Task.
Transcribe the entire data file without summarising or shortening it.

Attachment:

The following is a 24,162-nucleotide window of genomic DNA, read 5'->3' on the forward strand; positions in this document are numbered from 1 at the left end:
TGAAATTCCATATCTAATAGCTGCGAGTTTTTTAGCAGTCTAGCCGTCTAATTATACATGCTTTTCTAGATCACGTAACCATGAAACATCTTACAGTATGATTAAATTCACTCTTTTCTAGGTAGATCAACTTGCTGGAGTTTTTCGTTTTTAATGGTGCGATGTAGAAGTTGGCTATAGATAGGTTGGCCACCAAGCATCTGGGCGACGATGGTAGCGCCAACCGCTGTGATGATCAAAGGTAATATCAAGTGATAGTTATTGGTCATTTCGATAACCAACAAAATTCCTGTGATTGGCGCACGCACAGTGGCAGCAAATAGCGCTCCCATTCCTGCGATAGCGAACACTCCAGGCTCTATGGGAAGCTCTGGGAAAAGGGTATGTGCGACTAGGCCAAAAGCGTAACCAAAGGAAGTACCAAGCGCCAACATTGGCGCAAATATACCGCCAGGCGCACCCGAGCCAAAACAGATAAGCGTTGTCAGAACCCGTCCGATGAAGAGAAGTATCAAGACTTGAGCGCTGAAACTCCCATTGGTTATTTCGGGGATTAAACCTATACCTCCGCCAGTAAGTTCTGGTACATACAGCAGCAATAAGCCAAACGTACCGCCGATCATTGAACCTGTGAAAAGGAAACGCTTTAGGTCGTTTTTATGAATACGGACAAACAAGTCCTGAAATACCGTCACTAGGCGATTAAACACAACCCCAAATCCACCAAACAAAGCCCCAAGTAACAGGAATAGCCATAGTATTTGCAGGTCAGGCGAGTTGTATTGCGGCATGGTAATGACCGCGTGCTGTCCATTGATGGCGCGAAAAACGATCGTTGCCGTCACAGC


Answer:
The following is a 24,162-nucleotide window of genomic DNA, read 5'->3' on the forward strand; positions in this document are numbered from 1 at the left end:
TGAAATTCCATATCTAATAGCTGCGAGTTTTTTAGCAGTCTAGCCGTCTAATTATACATGCTTTTCTAGATCACGTAACCATGAAACATCTTACAGTATGATTAAATTCACTCTTTTCTAGGTAGATCAACTTGCTGGAGTTTTTCGTTTTTAATGGTGCGATGTAGAAGTTGGCTATAGATAGGTTGGCCACCAAGCATCTGGGCGACGATGGTAGCGCCAACCGCTGTGATGATCAAAGGTAATATCAAGTGATAGTTATTGGTCATTTCGATAACCAACAAAATTCCTGTGATTGGCGCACGCACAGTGGCAGCAAATAGCGCTCCCATTCCTGCGATAGCGAACACTCCAGGCTCTATGGGAAGCTCTGGGAAAAGGGTATGTGCGACTAGGCCAAAAGCGTAACCAAAGGAAGTACCAAGCGCCAACATTGGCGCAAATATACCGCCAGGCGCACCCGAGCCAAAACAGATAAGCGTTGTCAGAACCCGTCCGATGAAGAGAAGTATCAAGACTTGAGCGCTGAAACTCCCATTGGTTATTTCGGGGATTAAACCTATACCTCCGCCAGTAAGTTCTGGTACATACAGCAGCAATAAGCCAAACGTACCGCCGATCATTGAACCTGTGAAAAGGAAACGCTTTAGGTCGTTTTTATGAATACGGACAAACAAGTCCTGAAATACCGTCACTAGGCGATTAAACACAACCCCAAATCCACCAAACAAAGCCCCAAGTAACAGGAATAGCCATAGTATTTGCAGGTCAGGCGAGTTGTATTGCGGCATGGTAATGACCGCGTGCTGTCCATTGATGGCGCGAAAAACGATCGTTGCCGTCACAGC